RBC Play Hockey Grant Helps Bring Sledge Hockey to Thunder Bay
Article contributed by RBC, written for Hockey Canada website:
May 29, 2013 - Like most Canadian cities, Thunder Bay, Ontario has a passion for hockey and developed many hockey greats. One may find it surprising that the sport of sledge hockey was very much non-existent in the community until just recently.
“The awareness of the sport was there, but the funding was not,” explained Darren Lillington, sledge hockey coordinator, Thunder Bay Accessible Sport Council, and regional service coordinator, Spinal Cord Injury Ontario. Similar to hockey, sledge hockey is a very expensive sport and with limited funding, it is no surprise that the sport was somewhat inaccessible to the community.
This changed when the Thunder Bay Accessible Sport Council (TBASC) received a $25,000 grant from RBC Play Hockey. RBC Play Hockey is one of the largest corporately-funded hockey programs that supports grassroots hockey in communities across North America. To date, RBC has provided more than $1.5 million in grants to over 120 hockey programs – ranging from learn-to-skate, ball hockey and equipment sharing programs to improving access to ice, hockey clinic initiatives and lowering registration costs.
With the grant funding, the TBASC has facilitated various initiatives that have had an early impact on the community. Focusing on promoting the sport and developing coaches and players, the TBASC has hosted a full-day sledge hockey coaching clinic, numerous open ice sessions for the public to come out and try the sport, and demonstrations for local university and college recreation therapy students. Several community groups and university students have also borrowed or inquired about the group’s sledge hockey equipment.
“Since receiving the RBC Play Hockey grant, the interest in the sport of sledge hockey has increased exponentially. We have been contacted by dozens of individuals and community agencies inquiring about how they could become involved in the sport in various capacities,” added Lillington. “This has included interest in becoming a participant in the sport, a coach or instructor, an official, or inquiring about how to arrange a trial session for a group.”
With increased awareness and participation in sledge hockey, TBASC has big plans for the sport. The group will also use funds to help subsidize registration fees and expand sledge hockey development to implement a learn-to-sledge program in conjunction with the city’s learn-to-skate program.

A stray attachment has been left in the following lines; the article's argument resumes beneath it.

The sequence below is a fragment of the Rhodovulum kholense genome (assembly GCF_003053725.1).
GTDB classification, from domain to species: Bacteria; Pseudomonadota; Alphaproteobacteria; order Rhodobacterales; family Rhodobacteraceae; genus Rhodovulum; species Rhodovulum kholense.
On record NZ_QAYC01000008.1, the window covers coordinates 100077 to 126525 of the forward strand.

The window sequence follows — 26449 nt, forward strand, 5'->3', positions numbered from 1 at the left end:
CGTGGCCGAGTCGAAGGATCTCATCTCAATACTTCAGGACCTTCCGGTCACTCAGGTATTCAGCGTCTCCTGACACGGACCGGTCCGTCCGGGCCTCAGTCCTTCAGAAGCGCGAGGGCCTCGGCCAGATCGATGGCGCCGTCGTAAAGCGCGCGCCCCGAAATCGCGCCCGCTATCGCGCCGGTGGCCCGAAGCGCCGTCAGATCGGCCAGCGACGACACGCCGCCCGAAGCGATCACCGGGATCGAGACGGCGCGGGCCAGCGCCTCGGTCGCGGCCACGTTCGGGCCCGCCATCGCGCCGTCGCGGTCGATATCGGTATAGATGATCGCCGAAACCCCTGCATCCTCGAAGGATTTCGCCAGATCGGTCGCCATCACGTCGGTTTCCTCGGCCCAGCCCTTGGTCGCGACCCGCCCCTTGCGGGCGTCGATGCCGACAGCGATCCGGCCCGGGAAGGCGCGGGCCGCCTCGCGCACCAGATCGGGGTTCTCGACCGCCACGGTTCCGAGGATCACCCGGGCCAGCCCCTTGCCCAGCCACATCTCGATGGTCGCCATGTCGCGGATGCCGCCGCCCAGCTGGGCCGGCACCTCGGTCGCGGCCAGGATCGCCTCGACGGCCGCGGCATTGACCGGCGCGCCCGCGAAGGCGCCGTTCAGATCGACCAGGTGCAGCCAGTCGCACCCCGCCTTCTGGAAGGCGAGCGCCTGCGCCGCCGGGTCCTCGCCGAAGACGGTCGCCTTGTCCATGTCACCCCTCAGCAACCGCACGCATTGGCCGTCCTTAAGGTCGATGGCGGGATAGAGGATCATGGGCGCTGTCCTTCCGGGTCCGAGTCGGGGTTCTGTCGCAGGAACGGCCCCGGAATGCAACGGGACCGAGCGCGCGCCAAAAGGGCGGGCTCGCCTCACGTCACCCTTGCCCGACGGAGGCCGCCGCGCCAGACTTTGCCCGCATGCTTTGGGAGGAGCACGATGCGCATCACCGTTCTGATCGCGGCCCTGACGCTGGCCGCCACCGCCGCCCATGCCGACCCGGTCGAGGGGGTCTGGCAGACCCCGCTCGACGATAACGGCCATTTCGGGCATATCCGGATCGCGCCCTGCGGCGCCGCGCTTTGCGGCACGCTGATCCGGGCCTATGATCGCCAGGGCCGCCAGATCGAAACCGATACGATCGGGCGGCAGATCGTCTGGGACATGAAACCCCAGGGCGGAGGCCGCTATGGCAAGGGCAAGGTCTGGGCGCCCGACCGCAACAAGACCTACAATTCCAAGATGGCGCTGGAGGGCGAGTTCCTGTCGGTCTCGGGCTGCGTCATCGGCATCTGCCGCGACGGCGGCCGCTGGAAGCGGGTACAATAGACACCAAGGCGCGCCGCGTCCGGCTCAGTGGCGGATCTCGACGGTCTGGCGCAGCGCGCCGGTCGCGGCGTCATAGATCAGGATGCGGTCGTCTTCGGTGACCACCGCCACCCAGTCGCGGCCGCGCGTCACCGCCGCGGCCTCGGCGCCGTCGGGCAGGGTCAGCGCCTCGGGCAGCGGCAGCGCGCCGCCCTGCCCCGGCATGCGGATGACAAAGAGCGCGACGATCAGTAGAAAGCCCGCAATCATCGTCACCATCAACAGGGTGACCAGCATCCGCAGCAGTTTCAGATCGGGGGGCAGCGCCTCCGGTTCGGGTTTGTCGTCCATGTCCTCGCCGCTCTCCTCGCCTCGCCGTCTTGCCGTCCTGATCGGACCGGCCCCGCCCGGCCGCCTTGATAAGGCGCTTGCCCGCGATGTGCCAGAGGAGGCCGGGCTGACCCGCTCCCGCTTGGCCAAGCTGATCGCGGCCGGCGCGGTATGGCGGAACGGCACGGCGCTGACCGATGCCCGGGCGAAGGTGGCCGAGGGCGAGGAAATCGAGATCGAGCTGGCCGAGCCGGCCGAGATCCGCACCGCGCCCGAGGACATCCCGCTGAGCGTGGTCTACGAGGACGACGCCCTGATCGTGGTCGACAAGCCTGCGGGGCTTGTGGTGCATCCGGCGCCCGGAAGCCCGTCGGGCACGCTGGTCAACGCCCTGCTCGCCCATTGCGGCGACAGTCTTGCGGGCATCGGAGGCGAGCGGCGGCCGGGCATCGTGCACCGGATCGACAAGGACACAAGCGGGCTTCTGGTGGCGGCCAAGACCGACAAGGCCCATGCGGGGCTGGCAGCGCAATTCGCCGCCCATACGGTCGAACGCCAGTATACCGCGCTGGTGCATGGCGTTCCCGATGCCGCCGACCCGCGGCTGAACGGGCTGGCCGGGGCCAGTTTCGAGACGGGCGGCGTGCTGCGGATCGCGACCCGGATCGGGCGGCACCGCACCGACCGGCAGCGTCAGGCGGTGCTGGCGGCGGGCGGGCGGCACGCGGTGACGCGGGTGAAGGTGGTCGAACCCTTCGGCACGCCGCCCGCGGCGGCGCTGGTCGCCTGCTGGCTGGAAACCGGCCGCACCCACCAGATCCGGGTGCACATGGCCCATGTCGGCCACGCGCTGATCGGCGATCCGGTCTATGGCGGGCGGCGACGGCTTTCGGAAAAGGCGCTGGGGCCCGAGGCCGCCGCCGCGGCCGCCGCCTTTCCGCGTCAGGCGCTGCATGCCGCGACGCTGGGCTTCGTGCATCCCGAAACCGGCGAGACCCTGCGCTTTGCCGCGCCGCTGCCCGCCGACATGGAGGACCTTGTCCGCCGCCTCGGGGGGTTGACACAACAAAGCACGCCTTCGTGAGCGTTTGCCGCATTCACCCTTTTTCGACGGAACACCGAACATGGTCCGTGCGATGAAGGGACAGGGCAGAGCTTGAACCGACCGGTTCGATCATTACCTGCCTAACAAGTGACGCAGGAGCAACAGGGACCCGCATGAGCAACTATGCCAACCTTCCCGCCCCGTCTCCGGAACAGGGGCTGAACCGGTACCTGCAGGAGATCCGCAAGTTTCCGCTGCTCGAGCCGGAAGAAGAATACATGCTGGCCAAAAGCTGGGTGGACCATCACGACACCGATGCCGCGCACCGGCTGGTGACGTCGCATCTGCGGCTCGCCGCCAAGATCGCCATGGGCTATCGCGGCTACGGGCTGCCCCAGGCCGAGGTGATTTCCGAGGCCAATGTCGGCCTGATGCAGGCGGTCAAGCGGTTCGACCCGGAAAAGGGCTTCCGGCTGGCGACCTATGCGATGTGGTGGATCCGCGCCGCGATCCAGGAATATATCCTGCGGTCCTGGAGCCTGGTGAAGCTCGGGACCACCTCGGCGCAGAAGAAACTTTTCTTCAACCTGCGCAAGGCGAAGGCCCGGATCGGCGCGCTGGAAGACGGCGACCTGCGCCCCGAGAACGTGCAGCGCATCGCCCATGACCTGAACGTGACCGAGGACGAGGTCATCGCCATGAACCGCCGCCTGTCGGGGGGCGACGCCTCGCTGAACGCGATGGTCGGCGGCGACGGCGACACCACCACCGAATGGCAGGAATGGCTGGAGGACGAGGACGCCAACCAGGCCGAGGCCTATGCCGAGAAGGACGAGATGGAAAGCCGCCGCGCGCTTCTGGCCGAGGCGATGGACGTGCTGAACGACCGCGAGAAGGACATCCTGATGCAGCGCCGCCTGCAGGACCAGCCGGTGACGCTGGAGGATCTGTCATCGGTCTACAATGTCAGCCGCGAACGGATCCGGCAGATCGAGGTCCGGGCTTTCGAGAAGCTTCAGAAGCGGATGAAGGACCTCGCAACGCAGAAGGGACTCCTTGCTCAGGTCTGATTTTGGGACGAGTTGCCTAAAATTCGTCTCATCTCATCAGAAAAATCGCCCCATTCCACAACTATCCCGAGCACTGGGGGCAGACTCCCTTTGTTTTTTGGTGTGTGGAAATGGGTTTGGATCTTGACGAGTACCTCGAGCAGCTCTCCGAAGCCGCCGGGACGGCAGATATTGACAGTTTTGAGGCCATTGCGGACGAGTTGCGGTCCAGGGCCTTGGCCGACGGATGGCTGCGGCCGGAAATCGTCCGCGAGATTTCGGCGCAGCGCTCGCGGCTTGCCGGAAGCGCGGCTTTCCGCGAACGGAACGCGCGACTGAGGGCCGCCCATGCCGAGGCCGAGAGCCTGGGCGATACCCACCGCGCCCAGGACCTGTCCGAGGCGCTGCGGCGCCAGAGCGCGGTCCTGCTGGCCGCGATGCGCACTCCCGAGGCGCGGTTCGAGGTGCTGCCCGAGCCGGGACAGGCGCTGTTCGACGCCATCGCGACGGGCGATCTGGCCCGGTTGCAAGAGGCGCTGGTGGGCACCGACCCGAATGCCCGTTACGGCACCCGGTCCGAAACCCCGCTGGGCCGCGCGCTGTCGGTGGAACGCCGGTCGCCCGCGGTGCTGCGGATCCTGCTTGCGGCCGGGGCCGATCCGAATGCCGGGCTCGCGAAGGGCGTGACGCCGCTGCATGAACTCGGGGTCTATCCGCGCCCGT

“This will allow us to utilize experienced skate instructors to develop an effective curriculum to teach sledge hockey skills,” said Lillington.
The TBASC hopes to create a sustainable sledge hockey program, offering individuals the ability to learn how to play the sport and develop their skills in a competitive manner. This will allow the TBASC to achieve its ultimate goal of one day developing a competitive sledge hockey team for the city of Thunder Bay.
“There is no doubt that this grant has improved access to sport in our community, and in particular, access to hockey for individuals with disabilities. We otherwise would not have been able to offer the same range of opportunities as this grant has made possible,” added Lillington.
Thunder Bay Accessible Sport Council Launches Website
For Immediate Release
March 29, 2012 – The Thunder Bay Accessible Sport Council is proud to announce the launch of their new website, www.tbaccessiblesports.ca. Visit the website for information on accessible sport opportunities in Thunder Bay and upcoming special events. See photos of local athletes in action, and find out more about how the different sports are played. Check us out on Facebook.
Combined with the launch of the website will be a sledge hockey demonstration which will see students from Lakehead University and Confederation College participating in sledge hockey at Delaney arena. This is a great opportunity to see this exciting sport in action and to try out a sledge yourself.
The Thunder Bay Accessible Sport Council includes representation from sit skiing, sledge hockey, goalball, downhill skiing, blind curling, and wheelchair curling. The council works in partnership with ParaSport Ontario to promote and develop accessible sport opportunities in Thunder Bay. The Council is always looking for new sport members and volunteers to help with sports and special events.
Thunder Bay Accessible Sport Council